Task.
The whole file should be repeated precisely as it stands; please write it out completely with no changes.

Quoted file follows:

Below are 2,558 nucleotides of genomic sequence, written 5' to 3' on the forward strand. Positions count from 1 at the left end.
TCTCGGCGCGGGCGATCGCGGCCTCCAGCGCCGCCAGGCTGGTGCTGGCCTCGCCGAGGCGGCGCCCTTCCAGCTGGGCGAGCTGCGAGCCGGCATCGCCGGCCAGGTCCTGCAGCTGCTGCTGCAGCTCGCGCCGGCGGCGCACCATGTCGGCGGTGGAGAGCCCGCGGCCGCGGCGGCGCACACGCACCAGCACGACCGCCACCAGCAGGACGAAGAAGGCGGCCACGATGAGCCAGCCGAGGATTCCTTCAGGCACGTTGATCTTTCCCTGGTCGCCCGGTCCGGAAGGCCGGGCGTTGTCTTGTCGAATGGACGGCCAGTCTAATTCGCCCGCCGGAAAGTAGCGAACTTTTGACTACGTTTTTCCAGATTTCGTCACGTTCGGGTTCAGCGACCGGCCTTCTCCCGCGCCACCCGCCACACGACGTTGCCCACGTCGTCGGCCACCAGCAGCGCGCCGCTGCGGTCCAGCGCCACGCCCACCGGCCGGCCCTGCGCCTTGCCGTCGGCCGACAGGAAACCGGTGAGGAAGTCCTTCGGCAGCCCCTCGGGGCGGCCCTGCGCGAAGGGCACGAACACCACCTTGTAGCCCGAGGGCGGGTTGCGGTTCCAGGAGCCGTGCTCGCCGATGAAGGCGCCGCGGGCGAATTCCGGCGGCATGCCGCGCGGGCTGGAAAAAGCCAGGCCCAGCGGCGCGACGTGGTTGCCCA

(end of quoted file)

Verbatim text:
Below are 2,558 nucleotides of genomic sequence, written 5' to 3' on the forward strand. Positions count from 1 at the left end.
TCTCGGCGCGGGCGATCGCGGCCTCCAGCGCCGCCAGGCTGGTGCTGGCCTCGCCGAGGCGGCGCCCTTCCAGCTGGGCGAGCTGCGAGCCGGCATCGCCGGCCAGGTCCTGCAGCTGCTGCTGCAGCTCGCGCCGGCGGCGCACCATGTCGGCGGTGGAGAGCCCGCGGCCGCGGCGGCGCACACGCACCAGCACGACCGCCACCAGCAGGACGAAGAAGGCGGCCACGATGAGCCAGCCGAGGATTCCTTCAGGCACGTTGATCTTTCCCTGGTCGCCCGGTCCGGAAGGCCGGGCGTTGTCTTGTCGAATGGACGGCCAGTCTAATTCGCCCGCCGGAAAGTAGCGAACTTTTGACTACGTTTTTCCAGATTTCGTCACGTTCGGGTTCAGCGACCGGCCTTCTCCCGCGCCACCCGCCACACGACGTTGCCCACGTCGTCGGCCACCAGCAGCGCGCCGCTGCGGTCCAGCGCCACGCCCACCGGCCGGCCCTGCGCCTTGCCGTCGGCCGACAGGAAACCGGTGAGGAAGTCCTTCGGCAGCCCCTCGGGGCGGCCCTGCGCGAAGGGCACGAACACCACCTTGTAGCCCGAGGGCGGGTTGCGGTTCCAGGAGCCGTGCTCGCCGATGAAGGCGCCGCGGGCGAATTCCGGCGGCATGCCGCGCGGGCTGGAAAAAGCCAGGCCCAGCGGCGCGACGTGGTTGCCCA